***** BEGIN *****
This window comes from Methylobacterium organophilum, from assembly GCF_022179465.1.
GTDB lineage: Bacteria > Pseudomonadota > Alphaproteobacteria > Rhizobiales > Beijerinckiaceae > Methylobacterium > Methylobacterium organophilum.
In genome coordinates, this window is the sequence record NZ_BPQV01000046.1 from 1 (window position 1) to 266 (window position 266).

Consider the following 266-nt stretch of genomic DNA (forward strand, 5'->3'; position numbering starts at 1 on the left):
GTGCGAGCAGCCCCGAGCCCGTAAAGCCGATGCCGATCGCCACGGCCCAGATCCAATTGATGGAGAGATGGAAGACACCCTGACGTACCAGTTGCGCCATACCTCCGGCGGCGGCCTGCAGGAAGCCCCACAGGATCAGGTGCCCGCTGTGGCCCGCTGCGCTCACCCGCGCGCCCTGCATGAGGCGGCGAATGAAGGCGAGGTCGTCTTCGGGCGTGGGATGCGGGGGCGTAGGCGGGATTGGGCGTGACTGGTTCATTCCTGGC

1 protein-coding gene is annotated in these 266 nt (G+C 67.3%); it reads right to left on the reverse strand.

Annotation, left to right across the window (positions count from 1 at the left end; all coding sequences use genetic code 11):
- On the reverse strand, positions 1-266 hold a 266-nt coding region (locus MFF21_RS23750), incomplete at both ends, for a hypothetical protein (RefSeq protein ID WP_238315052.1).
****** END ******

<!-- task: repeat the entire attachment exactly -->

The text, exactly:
This window comes from Methylobacterium organophilum, from assembly GCF_022179465.1.
GTDB lineage: Bacteria > Pseudomonadota > Alphaproteobacteria > Rhizobiales > Beijerinckiaceae > Methylobacterium > Methylobacterium organophilum.
In genome coordinates, this window is the sequence record NZ_BPQV01000046.1 from 1 (window position 1) to 266 (window position 266).

Consider the following 266-nt stretch of genomic DNA (forward strand, 5'->3'; position numbering starts at 1 on the left):
GTGCGAGCAGCCCCGAGCCCGTAAAGCCGATGCCGATCGCCACGGCCCAGATCCAATTGATGGAGAGATGGAAGACACCCTGACGTACCAGTTGCGCCATACCTCCGGCGGCGGCCTGCAGGAAGCCCCACAGGATCAGGTGCCCGCTGTGGCCCGCTGCGCTCACCCGCGCGCCCTGCATGAGGCGGCGAATGAAGGCGAGGTCGTCTTCGGGCGTGGGATGCGGGGGCGTAGGCGGGATTGGGCGTGACTGGTTCATTCCTGGC

1 protein-coding gene is annotated in these 266 nt (G+C 67.3%); it reads right to left on the reverse strand.

Annotation, left to right across the window (positions count from 1 at the left end; all coding sequences use genetic code 11):
- On the reverse strand, positions 1-266 hold a 266-nt coding region (locus MFF21_RS23750), incomplete at both ends, for a hypothetical protein (RefSeq protein ID WP_238315052.1).